I am not at all saying that you should not visit Australia. I’ve been there three times myself  (which has especially allowed me to see these changes in the backpacker scene and these increases in costs), and I just spent an entire amazing year there. It is an incredible country full of awesome people, spectacular sights, epic adventures and adorable critters. It is for this reason I think it is worth spending three, or six, or even twelve months there rather than just one small chunk of a huge RTW trip. Australia is worthy of a trip of its own, and will be best enjoyed in this way. Some of the best places take a bit of extra effort to see (Esperance, Kangaroo Island, Cape Tribulation, Ningaloo, Shark Bay), and so many people miss out on them while trying to squeeze Australia into their trip. So many people see only one side of Australia, party-hopping along the East Coast or taking expensive tours that are rushed along to fit in as much as possible, and so some of them end up leaving disappointed.

If you are going to include Australia on your RTW, the most important thing is to do your research and get your expectations in line. Budget properly, in both time and money, and realize that it is one place that you will only get out of it what you put into it. And think carefully about where to fit it into your trip: in the beginning, in the middle as a break from extensive traveling in challenging countries, or as a finale to help ease you back into the ways of the Western world. Even if you are a by-the-seat-of-your-pants traveler, Australia is one place you’re going to have to suck it up and do a bit of research and planning on to avoid disappointment.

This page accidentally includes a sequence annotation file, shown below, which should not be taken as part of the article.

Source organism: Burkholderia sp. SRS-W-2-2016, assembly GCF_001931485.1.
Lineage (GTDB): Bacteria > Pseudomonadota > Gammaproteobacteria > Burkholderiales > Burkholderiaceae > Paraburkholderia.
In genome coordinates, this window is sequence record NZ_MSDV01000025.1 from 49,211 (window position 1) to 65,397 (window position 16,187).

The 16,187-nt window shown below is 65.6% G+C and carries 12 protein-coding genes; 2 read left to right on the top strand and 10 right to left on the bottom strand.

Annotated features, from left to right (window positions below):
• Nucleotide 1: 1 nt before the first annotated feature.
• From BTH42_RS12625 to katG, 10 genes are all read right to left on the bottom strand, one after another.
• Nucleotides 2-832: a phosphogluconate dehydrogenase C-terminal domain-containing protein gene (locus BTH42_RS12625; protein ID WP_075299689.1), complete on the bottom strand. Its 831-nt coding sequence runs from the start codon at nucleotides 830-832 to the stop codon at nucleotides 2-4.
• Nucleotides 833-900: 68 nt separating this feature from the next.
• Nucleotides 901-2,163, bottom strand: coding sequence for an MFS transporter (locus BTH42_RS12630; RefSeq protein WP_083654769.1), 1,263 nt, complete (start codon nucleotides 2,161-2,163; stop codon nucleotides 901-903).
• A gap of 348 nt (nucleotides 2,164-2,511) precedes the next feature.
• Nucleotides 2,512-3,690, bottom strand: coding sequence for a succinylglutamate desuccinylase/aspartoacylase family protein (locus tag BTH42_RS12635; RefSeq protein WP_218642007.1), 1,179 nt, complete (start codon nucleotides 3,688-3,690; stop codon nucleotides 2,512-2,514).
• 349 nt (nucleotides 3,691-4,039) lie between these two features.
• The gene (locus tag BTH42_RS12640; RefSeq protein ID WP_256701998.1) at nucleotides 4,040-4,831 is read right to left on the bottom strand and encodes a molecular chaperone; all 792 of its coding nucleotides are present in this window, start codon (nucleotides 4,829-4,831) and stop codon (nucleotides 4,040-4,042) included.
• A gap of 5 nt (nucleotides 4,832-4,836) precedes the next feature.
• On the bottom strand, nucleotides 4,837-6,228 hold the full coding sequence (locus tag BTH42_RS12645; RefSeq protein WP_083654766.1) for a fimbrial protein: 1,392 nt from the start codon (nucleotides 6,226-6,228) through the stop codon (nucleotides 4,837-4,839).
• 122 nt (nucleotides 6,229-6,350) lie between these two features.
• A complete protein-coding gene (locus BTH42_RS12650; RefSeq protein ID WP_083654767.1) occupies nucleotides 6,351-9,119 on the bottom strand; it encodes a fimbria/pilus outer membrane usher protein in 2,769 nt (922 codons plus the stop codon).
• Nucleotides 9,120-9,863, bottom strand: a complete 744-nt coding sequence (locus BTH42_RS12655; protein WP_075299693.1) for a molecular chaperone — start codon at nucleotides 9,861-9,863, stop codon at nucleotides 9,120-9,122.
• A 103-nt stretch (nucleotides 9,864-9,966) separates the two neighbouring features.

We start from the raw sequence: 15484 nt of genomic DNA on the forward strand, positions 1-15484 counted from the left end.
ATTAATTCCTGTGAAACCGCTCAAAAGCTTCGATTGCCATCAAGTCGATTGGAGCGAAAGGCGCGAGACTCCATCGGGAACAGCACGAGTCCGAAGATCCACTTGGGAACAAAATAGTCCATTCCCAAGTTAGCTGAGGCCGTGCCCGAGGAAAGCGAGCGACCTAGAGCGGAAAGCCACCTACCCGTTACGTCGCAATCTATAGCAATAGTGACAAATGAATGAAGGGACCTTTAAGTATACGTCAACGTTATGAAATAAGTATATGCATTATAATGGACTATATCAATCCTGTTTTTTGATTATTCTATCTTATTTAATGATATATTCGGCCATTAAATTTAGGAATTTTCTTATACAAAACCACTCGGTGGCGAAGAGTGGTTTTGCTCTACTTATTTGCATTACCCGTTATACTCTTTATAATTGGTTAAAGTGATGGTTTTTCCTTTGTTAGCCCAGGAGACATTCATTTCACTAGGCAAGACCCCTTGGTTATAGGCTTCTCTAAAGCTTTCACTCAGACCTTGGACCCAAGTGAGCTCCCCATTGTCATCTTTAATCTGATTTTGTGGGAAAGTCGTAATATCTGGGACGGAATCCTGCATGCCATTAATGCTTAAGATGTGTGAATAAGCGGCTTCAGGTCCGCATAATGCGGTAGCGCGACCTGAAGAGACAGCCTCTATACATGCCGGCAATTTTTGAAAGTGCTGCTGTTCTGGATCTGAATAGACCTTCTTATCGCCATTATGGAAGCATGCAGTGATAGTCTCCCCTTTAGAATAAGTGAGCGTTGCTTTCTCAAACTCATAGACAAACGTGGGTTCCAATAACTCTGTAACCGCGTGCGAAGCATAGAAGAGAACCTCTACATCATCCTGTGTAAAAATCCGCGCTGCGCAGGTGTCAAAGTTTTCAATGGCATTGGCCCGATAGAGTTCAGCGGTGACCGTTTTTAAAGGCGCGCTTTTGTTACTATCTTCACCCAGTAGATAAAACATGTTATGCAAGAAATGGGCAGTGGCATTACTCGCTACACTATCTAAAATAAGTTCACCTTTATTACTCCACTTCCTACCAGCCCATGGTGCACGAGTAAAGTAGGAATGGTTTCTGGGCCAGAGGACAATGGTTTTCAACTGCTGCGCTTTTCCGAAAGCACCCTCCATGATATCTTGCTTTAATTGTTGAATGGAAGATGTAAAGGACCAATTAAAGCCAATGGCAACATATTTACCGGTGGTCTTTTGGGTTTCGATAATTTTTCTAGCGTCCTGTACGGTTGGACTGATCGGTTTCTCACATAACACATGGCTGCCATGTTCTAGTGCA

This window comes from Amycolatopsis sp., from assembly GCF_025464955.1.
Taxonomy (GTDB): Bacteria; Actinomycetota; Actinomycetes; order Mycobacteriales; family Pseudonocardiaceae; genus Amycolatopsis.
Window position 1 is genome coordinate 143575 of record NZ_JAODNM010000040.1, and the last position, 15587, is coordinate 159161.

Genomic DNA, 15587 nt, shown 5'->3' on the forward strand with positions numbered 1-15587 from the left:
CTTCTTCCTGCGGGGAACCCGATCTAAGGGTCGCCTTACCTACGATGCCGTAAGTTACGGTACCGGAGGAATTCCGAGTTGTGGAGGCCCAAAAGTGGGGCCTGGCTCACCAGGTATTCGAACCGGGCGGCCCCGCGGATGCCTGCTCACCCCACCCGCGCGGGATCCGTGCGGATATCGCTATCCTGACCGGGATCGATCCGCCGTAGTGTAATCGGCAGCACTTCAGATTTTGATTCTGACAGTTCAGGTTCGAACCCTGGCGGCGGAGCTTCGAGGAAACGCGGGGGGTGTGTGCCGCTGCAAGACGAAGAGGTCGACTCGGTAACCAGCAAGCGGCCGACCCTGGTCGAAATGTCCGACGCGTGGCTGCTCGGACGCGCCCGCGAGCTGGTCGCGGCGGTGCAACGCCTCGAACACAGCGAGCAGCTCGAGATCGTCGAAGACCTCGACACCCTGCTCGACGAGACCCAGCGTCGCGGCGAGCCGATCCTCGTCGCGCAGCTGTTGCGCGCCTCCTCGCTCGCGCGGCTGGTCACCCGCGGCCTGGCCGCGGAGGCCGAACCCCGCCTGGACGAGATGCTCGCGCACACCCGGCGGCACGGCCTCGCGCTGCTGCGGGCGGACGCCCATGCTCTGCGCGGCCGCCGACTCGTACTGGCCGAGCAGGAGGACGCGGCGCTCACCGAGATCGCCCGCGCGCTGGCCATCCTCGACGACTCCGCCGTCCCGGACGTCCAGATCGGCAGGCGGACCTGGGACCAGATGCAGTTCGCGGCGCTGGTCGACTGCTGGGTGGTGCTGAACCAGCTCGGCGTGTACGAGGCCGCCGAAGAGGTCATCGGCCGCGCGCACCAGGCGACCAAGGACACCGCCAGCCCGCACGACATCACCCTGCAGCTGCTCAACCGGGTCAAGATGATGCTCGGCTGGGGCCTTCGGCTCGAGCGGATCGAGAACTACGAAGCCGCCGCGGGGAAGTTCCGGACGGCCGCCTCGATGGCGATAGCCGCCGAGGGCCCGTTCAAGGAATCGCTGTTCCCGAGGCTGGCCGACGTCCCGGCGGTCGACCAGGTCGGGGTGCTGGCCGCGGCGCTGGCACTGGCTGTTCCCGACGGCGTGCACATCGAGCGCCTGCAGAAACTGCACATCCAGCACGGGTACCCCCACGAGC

Planning a RTW trip? Check out my tips on pre-trip planning and thrifty budget travel.

Have you made up your mind to add Australia to your itinerary and think a road trip is in order? I’ve also put together some tips for taking an Australian road trip.

And if you’re convinced a longer term Aussie trip is in your future, read more about working abroad and getting an Australian Work and Holiday visa.